People with student loans from the old federal program seek relief
By the time President Biden unveiled plans to forgive up to $20,000 in student loans last week, Price, 57, was $5,600 in debt left — less than a quarter of what it originally borrowed. Biden’s plan would easily wipe his balance.
“I celebrated,” said Price, a writer in Sarasota, Florida. That is until she viewed her loans on studentaid.gov, where Price learned she had a type of federal debt held by private companies that were not eligible for forgiveness.
“I was really disappointed,” Price said. “I kept checking Twitter to see if there were any options for someone like me.”
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Millions of borrowers have been excluded from debt relief policies because their federal loans, from the now defunct Federal Family Education Loans (FFEL) program, are held by private entities.
But borrowers with these business-held FFEL loans can consolidate their debt into the Direct Lending Program — where loans are made and held directly by the federal government. — become eligible for forgiveness.
Since the President’s announcement, there has been a spike in consolidations among FFEL commercial borrowers. Although Biden’s plan applies to loans made on or before June 30, consolidation loans disbursed after that date are still covered as long as the underlying debt was issued on or before June 30, according to the ministry. education.
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The department said it would work with private lenders to ensure federal borrowers held in commercial businesses can benefit from the cancellation plan. Borrowers, according to the ministry, will have more than a year to apply once the application becomes available this fall and will have nothing to do now.
Out of cancellation plan and payment pause, the consolidation would also make FFEL commercial borrowers eligible for the Income Repayment Account Adjustment (IDR), which provides one-time retroactive credit for loan forgiveness. It would also allow borrowers to take advantage of a temporary extension of the Civil Service Loan Cancellation Program (PSLF).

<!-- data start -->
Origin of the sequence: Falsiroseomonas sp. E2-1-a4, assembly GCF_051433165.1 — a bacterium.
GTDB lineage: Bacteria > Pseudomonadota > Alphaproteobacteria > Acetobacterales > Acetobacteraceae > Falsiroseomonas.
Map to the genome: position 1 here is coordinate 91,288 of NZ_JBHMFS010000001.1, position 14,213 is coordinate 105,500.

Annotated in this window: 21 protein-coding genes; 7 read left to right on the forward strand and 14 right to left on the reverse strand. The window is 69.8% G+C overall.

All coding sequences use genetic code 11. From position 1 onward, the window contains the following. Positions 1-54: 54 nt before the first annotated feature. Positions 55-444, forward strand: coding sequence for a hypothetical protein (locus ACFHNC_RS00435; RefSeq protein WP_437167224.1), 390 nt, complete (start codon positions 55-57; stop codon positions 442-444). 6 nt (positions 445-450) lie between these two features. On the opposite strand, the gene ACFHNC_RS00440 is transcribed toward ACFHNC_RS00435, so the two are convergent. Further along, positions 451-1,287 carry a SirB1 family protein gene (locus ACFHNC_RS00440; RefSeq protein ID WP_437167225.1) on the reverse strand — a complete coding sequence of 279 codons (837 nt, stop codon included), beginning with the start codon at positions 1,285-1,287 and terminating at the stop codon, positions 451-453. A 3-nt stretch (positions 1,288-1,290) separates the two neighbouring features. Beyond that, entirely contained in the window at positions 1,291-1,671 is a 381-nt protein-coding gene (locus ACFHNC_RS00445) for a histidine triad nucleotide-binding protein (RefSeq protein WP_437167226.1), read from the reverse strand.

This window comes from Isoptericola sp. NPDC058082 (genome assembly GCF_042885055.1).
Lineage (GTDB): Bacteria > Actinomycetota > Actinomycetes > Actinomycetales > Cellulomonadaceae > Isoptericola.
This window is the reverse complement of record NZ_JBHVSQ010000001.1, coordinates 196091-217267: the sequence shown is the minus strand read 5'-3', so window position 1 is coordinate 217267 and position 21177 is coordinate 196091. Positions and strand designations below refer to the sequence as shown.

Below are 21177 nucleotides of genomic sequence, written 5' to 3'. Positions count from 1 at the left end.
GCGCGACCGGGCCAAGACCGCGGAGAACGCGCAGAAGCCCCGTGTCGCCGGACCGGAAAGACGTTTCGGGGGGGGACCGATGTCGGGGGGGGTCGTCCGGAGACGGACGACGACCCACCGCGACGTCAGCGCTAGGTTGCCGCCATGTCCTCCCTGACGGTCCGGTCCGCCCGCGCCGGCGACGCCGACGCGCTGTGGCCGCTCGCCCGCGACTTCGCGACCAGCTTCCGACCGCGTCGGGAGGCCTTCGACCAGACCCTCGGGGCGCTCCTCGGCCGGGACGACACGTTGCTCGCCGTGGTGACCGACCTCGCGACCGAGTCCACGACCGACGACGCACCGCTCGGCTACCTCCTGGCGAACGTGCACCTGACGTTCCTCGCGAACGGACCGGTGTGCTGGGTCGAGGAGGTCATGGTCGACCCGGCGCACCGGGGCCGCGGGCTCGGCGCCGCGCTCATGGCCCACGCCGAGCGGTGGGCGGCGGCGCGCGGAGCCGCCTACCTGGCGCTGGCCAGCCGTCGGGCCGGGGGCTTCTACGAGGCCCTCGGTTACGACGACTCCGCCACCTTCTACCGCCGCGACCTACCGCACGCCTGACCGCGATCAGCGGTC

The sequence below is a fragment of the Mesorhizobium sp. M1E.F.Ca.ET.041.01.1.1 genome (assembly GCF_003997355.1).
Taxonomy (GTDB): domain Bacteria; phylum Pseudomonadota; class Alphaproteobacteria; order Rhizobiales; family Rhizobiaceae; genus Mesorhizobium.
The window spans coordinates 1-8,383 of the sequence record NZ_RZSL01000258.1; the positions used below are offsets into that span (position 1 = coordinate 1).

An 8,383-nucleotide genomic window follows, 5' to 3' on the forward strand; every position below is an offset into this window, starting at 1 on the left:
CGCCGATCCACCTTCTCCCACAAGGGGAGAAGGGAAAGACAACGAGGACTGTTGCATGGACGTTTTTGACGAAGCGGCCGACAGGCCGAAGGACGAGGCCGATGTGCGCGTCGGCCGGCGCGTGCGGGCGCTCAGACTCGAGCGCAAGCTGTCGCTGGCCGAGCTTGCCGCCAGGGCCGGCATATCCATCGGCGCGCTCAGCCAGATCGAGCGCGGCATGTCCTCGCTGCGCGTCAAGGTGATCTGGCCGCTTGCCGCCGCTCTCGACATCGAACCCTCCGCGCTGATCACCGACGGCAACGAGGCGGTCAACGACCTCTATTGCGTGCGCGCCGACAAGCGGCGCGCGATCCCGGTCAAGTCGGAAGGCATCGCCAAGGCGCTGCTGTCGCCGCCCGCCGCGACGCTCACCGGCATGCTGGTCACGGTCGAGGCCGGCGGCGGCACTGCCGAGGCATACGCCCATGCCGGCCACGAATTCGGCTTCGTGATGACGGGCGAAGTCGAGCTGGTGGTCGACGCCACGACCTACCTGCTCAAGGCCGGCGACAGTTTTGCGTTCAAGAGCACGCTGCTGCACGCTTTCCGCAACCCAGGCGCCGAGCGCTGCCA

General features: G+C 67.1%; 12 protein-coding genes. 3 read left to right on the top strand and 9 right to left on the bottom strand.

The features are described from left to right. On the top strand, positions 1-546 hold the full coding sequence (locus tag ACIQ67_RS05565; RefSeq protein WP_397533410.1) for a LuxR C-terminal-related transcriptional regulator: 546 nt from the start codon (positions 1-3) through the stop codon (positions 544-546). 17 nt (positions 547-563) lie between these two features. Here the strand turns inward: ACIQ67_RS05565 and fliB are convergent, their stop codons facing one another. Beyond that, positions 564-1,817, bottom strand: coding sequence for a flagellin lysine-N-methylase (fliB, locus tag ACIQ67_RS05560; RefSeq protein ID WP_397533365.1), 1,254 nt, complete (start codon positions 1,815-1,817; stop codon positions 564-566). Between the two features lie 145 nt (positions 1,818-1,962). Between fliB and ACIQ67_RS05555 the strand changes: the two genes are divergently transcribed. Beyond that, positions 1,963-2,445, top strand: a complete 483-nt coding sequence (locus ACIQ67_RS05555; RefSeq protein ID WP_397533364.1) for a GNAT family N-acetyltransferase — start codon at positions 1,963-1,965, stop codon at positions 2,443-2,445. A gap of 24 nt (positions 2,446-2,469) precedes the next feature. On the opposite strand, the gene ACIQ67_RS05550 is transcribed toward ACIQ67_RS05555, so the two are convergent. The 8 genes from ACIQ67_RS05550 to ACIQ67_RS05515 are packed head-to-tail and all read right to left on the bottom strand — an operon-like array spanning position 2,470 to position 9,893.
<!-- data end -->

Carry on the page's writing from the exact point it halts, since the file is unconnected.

But there are compromises.
Any unfunded interest on the loan is added to the balance, increasing the total amount owed. Consolidation could also result in a higher interest rate. And for people enrolled in an income-driven repayment plan, consolidation would typically mean losing credit for payments made toward debt cancellation. However, adjusting payments to income largely negates this last concern.
“People feel like they have to do something now or they’re going to miss the opportunity,” said Betsy Mayotte, president of the nonprofit Institute of Student Loan Counselors. But “anyone who is not a candidate for the PSLF or will not have a zero balance with the IDR waiver or [Biden’s] forgiveness plan could face real harm” by consolidating.
Price took all the consequences into consideration before asking for a consolidation. She had less than $200 in outstanding interest and a relatively low balance, so the rewards far outweighed the risks, she said.
After graduating from Georgetown University, Price postponed his loan repayment several times amid bouts of unemployment, caring for her dying father, and a job that paid just enough to cover her living expenses.
“It’s not a lot of money,” Price said of his student loans, “but it’s a burden I’ve carried for 30 years, and it’s still hanging around at 8% interest.”
Mark Grimaldi, 39, also considered the risks of consolidating the remaining $10,600 on loans he needed to attend Syracuse University. The move would increase his debt to $13,200, but as a former Pell Grant recipient, he would be eligible for cancellation of the entire amount.
Still, he feared that apart from news reports, there was no confirmation on the Ministry of Education website. that borrowers like him could consolidate to be eligible for cancellation.
“It’s not something I took lightly,” said Buffalo radio producer and father of two Grimaldi. “I mean, if I made the wrong decision, I would only cost my family a few thousand dollars. But if I did nothing, we would have to pay three times as much.
Like Price, Grimaldi knew he had taken out federal loans, so how did they end up in the hands of private companies? It’s a bit of a coincidence rooted in the design of the FFEL program.
For years, the federal government has essentially been a silent partner in a $60 billion program. Private lenders used their own money to fund the loans, but behind the scenes the government paid some of the interest to make the debt more affordable. The government guaranteed the debt, assuming the risk of default as a means of attracting lenders. But after lenders were caught robbing the government and paying financial aid officers, the FFEL program fell out of favor on Capitol Hill.
When the 2008 recession threatened the liquidity of private lenders, the Department of Education stepped in to buy some of the FFEL loans to keep the program running. By the time the Obama administration shifted to direct lending only in 2010, the bank loan portfolio had been split between the department and companies like Navient and Nelnet. Debt held by the Ministry of Education is eligible for relief.
Consolidation is not an option for every borrower with a commercially held FFEL loan. People with FFEL spousal consolidation loans, which made couples jointly and severally liable for their student debt, are barred from consolidation. Individuals who have already consolidated their business loans are generally prohibited from doing so again, but can consolidate to access a benefit such as the public service waiver, Mayotte said.